Companies cannot falsely claim a good or service needs parts, replacements, or repairs.

EX. A tire repair shop cannot suggest that a set of good functioning tires are in need to replacement.


Misrepresenting a salesperson’s, representative’s, or agent’s authority to complete the terms of a consumer transaction.


Sellers cannot charge extra money for a product warranty or guarantee without clearly stating so.


Tampering with a car’s odometer so there seems to be fewer miles on the vehicle.


Companies cannot advertise a “going out of business” sale if they are not actually doing so.


Selling or advertising a health care discount card as a legitimate health care insurance card.


Using a sales plan where buyers are offered the chance to purchase items and are promised compensation for referring other buyers, but only if certain conditions happen after they make the purchase.

EX. A traveling salesman cannot promise a commission for providing names and addresses of other potential customers.


Making false statements about the rights or remedies falsely a guarantee or warranty does not actually offer.

EX. If a customer is promised a 30-day money back guarantee while in the buying process, the written warranty in the contract cannot contradict this promise.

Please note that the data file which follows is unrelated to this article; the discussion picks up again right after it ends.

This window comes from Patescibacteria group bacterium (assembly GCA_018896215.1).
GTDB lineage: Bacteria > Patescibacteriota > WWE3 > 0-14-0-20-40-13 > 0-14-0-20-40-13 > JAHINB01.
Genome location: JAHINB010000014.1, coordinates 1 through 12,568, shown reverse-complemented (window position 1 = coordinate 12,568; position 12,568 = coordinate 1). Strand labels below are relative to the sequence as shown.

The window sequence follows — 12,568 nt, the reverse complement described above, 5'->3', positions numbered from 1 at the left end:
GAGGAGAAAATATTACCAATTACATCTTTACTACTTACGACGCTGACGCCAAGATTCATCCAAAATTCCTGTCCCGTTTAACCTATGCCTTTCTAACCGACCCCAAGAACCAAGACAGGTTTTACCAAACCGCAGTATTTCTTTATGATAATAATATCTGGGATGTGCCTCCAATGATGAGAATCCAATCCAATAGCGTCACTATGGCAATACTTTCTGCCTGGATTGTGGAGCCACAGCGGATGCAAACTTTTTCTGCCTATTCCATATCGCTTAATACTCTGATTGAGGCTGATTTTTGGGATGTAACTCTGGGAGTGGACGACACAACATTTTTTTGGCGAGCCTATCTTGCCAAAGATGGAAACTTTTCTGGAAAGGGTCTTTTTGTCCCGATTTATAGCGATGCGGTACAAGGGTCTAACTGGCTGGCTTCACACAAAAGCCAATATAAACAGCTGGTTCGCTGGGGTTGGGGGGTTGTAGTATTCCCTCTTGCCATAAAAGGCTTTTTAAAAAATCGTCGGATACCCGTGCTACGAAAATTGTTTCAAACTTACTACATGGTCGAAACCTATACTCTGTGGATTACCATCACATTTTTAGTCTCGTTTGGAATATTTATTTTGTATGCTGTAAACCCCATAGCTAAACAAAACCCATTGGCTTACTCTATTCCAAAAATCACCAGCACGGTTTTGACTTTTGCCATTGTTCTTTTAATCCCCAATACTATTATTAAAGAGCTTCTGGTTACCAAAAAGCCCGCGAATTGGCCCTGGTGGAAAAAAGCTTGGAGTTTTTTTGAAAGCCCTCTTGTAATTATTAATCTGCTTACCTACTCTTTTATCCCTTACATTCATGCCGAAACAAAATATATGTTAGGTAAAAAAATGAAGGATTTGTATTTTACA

Promoting a pyramid promotional scheme.


Suggesting that a service has occurred or parts have been replaced when they have not.

EX. A automobile maintenance shop charging for an oil change that was not done


If someone sues based on a contract where the defendant agreed to pay money for goods or services, they generally need to do it in the county where the defendant lives or where they signed the contract.


Not revealing information about goods or services during a transaction that would have influenced the consumer’s decision not to proceed with the transaction if they had known about it.

EX. A real estate agent not alerting a potential home buyer about a house’s severe foundation damage


Adding the terms “incorporated” or “corporation” when naming a business if that business is not actually a corporation.


Selling or promoting an annuity contract with the intention of it being used in a salary reduction agreement


Capitalizing on demand and panic during a disaster by excessively increasing prices on essential items

EX. Retailers cannot grossly mark up prices on bottled water during a water boil notice.

Legal Action

If a business has violated the DTPA and caused you harm, it’s crucial to reach out to a trusted personal injury attorney. A qualified attorney will help you report the incident to the attorney general’s office, provide you with resources, represent your legal interests, and ensure you receive the compensation you deserve.

Feltoon Law is a trusted personal injury attorney in Austin, TX. To learn more about our practice call (737) 281-9100.

Have You Been Injured Due to Someone Else’s Negligence?

Personal Injury Attorney in Austin, TX 

Feltoon Law, PLLC


(737) 281-9100